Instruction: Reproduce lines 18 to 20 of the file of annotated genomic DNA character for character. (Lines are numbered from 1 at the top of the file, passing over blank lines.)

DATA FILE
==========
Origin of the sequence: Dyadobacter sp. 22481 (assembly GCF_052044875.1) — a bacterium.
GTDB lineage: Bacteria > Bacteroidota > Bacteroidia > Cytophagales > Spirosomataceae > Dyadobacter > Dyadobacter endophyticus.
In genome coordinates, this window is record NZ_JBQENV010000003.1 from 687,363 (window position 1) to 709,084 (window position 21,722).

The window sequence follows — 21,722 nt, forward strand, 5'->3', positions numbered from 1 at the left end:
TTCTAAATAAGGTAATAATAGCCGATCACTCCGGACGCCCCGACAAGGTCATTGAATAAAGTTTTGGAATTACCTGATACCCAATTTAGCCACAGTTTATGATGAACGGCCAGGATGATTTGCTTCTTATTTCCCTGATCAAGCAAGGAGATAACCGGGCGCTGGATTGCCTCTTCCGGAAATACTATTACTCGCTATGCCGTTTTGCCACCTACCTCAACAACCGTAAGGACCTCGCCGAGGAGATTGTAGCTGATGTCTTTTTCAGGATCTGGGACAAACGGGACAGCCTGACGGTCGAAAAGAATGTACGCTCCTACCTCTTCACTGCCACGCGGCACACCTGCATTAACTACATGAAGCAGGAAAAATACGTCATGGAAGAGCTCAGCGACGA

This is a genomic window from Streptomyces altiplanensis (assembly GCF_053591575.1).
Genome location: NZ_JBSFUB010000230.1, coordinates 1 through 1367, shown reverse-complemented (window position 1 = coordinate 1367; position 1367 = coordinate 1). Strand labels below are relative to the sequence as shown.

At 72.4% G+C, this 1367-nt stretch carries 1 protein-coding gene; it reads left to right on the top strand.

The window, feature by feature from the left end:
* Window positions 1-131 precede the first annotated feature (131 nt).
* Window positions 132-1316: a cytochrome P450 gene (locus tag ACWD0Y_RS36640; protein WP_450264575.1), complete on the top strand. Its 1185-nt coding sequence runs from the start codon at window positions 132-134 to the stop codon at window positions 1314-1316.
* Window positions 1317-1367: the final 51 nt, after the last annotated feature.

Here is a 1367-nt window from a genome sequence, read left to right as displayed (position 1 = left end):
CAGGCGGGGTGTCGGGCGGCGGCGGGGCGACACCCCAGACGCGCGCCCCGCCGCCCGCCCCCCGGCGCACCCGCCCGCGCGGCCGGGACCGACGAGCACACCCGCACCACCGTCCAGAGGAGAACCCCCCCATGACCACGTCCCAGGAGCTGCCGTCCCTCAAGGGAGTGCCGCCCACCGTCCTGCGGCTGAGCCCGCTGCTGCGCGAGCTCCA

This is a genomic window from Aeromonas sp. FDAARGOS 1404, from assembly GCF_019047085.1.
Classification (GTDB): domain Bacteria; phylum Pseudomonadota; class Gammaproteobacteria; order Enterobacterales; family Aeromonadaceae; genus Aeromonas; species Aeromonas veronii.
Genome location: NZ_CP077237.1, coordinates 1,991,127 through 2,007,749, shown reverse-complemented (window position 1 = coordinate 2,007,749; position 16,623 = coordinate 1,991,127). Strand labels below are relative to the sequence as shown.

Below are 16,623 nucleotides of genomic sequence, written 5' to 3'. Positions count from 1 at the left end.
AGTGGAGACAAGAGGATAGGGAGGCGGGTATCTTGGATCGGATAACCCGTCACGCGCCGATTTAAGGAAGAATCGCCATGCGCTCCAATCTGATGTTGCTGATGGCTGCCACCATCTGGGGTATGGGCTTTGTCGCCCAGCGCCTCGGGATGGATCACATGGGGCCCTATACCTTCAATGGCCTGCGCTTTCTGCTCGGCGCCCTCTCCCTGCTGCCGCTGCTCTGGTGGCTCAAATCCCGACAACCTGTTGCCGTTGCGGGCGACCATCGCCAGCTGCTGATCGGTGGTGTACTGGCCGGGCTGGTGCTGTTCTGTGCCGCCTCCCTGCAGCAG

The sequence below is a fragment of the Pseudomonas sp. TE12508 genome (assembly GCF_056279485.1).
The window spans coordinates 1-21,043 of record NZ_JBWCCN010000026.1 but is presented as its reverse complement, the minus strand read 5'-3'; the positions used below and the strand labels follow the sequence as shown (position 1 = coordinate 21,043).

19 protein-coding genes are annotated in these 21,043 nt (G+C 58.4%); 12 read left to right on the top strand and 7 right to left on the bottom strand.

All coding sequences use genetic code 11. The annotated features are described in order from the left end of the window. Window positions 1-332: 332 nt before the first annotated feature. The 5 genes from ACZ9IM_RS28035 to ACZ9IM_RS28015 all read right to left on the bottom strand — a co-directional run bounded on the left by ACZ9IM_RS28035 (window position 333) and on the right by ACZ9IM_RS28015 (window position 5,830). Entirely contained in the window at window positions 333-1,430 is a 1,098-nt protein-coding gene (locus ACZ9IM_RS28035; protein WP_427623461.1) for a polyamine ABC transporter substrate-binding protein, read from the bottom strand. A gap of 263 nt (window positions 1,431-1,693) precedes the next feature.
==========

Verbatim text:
Below are 16,623 nucleotides of genomic sequence, written 5' to 3'. Positions count from 1 at the left end.
AGTGGAGACAAGAGGATAGGGAGGCGGGTATCTTGGATCGGATAACCCGTCACGCGCCGATTTAAGGAAGAATCGCCATGCGCTCCAATCTGATGTTGCTGATGGCTGCCACCATCTGGGGTATGGGCTTTGTCGCCCAGCGCCTCGGGATGGATCACATGGGGCCCTATACCTTCAATGGCCTGCGCTTTCTGCTCGGCGCCCTCTCCCTGCTGCCGCTGCTCTGGTGGCTCAAATCCCGACAACCTGTTGCCGTTGCGGGCGACCATCGCCAGCTGCTGATCGGTGGTGTACTGGCCGGGCTGGTGCTGTTCTGTGCCGCCTCCCTGCAGCAG

The sequence below is a fragment of the Pseudomonas sp. TE12508 genome (assembly GCF_056279485.1).